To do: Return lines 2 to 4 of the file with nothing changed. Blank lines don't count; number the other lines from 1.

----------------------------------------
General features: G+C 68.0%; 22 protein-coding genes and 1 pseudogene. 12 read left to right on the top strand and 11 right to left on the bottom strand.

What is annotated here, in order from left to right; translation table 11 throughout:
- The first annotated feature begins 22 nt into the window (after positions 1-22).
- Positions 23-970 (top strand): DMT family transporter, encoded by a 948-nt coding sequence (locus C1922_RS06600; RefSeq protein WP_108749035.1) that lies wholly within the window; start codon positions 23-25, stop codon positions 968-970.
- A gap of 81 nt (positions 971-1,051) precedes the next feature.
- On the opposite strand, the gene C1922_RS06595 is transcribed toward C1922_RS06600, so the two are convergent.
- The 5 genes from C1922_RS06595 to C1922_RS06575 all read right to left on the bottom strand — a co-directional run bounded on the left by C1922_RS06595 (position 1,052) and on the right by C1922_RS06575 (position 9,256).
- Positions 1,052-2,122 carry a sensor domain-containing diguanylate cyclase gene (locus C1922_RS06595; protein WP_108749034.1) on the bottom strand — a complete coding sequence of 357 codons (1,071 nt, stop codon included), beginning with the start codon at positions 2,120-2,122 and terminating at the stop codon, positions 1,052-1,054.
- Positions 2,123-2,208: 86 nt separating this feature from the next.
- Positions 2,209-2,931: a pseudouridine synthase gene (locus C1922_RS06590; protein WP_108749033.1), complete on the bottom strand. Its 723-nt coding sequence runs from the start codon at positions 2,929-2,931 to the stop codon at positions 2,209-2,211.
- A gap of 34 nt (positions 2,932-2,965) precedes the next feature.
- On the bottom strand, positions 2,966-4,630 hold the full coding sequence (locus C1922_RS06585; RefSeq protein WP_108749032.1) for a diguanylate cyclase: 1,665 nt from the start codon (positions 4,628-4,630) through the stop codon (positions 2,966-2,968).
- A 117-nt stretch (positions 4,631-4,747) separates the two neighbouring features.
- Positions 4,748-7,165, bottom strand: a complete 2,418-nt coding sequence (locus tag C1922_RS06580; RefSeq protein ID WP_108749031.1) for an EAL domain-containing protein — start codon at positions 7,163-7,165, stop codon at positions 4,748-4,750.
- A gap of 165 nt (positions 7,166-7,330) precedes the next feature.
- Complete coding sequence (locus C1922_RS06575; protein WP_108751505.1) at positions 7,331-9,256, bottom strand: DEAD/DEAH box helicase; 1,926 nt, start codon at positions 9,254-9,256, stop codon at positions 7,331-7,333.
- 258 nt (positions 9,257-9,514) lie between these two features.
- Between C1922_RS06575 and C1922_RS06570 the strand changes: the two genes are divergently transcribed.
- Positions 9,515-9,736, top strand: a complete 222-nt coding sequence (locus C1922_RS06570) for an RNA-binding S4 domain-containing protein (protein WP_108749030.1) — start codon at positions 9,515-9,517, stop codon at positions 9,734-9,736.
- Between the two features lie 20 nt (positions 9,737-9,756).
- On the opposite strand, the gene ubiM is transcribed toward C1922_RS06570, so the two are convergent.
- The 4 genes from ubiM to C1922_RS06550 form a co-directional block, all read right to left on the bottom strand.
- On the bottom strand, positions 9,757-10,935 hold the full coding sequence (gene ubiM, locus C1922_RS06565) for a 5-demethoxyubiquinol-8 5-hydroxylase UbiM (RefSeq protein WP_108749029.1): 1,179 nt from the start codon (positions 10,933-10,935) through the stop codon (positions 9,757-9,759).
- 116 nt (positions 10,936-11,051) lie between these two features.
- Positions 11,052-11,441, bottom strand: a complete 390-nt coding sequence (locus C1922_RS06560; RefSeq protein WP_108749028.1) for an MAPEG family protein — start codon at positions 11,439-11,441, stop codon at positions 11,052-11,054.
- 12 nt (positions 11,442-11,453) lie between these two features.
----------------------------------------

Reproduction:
What is annotated here, in order from left to right; translation table 11 throughout:
- The first annotated feature begins 22 nt into the window (after positions 1-22).
- Positions 23-970 (top strand): DMT family transporter, encoded by a 948-nt coding sequence (locus C1922_RS06600; RefSeq protein WP_108749035.1) that lies wholly within the window; start codon positions 23-25, stop codon positions 968-970.